Amid the global financial market fears, news of the Fed making a profit on AIG assets sold, and the slugfest on the airwaves between Romney and Obama – a smaller tragedy played out against legendary cyclist Lance Armstrong. The man who had become synonymous with fighting and never giving up finally gave up on the witch hunt to bring him down that had been pursuing him since 1999. Friday, Armstrong stated he would not enter court for arbitration against the US Anti Doping Association (USADA) as he felt the process already had a predicted outcome.
Of course, the media whores quickly perched to crow about Armstrong’s guilt by not taking on the arbitration case. Today, Armstrong has been stripped of his seven Tour De France Titles and has received a lifetime ban from the sport.
So, is Armstrong guilty of using performance enhancing drugs as has been touted? Well, lets look at those pesky things called facts:
1. Armstrong passed over 500 drug tests throughout his career
2. His 1999 test during the Tour De France was questioned over corticosteroids. Armstrong produced a doctor prescription for the drug to treat saddle sore.
3. The evidence the USADA was to use against Armstrong was a change in his blood content over a number of years.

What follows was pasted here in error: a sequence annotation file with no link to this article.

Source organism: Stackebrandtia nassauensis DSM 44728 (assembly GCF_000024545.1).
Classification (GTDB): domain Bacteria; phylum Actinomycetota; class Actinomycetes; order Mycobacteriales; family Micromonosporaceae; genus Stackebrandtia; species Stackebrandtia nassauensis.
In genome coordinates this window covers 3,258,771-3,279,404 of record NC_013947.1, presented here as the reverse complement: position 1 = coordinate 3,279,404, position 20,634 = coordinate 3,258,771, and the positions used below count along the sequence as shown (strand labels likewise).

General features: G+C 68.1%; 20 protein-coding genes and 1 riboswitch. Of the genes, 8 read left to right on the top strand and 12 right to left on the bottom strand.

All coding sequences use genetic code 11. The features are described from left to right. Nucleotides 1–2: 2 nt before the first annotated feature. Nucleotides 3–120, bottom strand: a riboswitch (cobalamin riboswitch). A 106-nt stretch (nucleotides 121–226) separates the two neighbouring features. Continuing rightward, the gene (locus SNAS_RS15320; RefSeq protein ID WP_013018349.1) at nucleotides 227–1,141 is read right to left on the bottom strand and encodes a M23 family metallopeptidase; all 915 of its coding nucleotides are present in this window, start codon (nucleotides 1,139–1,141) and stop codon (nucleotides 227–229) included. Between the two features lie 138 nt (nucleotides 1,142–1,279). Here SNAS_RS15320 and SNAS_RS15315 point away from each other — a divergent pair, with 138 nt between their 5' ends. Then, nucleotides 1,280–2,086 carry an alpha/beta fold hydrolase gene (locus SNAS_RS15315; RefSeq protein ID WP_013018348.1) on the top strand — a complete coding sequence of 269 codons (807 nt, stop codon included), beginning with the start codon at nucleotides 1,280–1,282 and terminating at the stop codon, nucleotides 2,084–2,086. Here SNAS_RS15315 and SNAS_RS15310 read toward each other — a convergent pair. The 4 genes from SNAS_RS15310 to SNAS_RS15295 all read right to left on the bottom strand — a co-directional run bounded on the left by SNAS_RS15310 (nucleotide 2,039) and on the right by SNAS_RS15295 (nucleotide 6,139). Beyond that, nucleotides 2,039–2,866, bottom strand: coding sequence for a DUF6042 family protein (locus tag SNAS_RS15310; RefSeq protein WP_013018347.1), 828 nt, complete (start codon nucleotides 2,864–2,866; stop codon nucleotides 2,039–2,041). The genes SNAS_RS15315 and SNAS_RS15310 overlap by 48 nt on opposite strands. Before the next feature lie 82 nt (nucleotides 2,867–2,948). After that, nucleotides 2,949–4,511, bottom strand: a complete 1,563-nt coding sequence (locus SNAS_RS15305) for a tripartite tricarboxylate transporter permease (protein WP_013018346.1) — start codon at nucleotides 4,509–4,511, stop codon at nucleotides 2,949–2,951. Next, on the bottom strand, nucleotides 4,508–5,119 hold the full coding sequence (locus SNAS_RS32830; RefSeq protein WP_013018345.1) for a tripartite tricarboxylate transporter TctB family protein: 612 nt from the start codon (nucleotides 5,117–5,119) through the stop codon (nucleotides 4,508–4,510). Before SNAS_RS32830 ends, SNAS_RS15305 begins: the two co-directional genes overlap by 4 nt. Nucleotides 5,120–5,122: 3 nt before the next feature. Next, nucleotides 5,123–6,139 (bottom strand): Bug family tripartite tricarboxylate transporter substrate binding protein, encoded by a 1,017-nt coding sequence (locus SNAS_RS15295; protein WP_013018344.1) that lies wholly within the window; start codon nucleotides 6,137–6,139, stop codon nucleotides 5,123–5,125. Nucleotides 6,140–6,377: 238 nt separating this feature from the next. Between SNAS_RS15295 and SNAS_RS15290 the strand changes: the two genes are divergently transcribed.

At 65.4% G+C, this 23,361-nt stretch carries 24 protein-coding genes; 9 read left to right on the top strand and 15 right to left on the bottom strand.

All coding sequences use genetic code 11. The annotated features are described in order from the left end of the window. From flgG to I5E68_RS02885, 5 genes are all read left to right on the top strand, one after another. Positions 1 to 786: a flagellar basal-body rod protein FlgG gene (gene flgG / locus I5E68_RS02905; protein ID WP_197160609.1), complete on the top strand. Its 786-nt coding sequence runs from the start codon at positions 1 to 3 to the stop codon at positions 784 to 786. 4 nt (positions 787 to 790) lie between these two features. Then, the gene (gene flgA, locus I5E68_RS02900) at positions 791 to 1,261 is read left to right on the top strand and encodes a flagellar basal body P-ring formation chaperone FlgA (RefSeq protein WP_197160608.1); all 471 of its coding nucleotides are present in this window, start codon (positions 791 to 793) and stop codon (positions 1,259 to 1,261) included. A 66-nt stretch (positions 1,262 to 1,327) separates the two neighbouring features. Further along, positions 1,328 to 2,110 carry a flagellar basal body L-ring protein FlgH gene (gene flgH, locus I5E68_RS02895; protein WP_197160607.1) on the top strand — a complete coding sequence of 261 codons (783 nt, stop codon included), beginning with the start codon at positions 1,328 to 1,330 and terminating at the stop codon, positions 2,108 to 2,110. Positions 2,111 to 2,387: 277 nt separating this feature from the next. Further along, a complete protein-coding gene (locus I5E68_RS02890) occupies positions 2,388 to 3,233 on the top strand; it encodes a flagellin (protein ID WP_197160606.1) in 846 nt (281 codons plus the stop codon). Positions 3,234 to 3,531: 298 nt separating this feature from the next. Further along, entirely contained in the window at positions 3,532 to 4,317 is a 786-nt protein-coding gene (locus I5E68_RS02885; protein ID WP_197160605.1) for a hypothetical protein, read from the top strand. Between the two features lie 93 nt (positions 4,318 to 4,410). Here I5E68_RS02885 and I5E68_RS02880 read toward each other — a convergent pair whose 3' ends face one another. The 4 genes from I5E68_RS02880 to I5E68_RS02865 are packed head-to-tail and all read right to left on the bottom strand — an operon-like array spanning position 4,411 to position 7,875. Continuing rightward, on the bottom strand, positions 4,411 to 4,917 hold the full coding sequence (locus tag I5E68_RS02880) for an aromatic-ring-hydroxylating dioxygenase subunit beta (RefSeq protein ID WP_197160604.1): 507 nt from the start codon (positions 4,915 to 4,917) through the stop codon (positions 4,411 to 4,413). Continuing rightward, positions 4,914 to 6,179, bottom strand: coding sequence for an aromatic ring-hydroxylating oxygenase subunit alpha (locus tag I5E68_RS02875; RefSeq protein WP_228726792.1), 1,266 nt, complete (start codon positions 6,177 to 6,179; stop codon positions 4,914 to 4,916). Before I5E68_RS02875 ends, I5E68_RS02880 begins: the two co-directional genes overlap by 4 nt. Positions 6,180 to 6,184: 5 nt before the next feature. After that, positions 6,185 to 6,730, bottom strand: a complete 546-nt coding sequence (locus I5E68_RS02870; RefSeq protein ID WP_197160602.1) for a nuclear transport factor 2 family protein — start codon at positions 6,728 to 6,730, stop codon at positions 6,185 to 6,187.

4. The biggest evidence the USADA had against Armstrong was witness testimony from former teammates.
The USADA’s claim of “bloodboosting” by Armstrong goes back to 1999 when the French wanted to go after Armstrong and asked a Swiss lab to perform a new blood test. That Swiss lab declined in 1999, as the testing did not meet protocols in place for testing. In 2001, the International Cycling Union (UCI) sent notice to Armstrong that his blood test during the Tour of Switzerland came back with some higher than normal readings for a hormone EPO. UCI admitted the test was new and could not be relied on and thus Armstrong passed the test. However, this notice meant UCI was watching him closely. The USADA’s argument is that over a period of many years, doping changed Armstrong’s blood content and that he was cheating. This is spite of the fact that doctors on both side of this case claim that Armstrong’s blood content fluctuations are well within the norms for professional athletes.
Is is possible Armstrong has been railroaded and just got tired of the ride? In my opinion – yes.
After being diagnosed with cancer in 1996 and fighting through it, Armstrong founded the Livestrong Foundation for cancer awareness and to raise money for research. To date, the foundation has raised over 500 million to fight cancer. So, in 1999 when he began the start of his Tour De France domination, Armstrong had everything to live for and no reason to cheat. I am curious as well to know what continuing medicines or routines Armstrong may have had to do to keep cancer away that could have been interpreted as doping. After 2001, Armstrong was very aware of the UCI keeping a strong eye on him, so is he really stupid enough to test them? To jeopardize his career and ability to raise money for fighting cancer?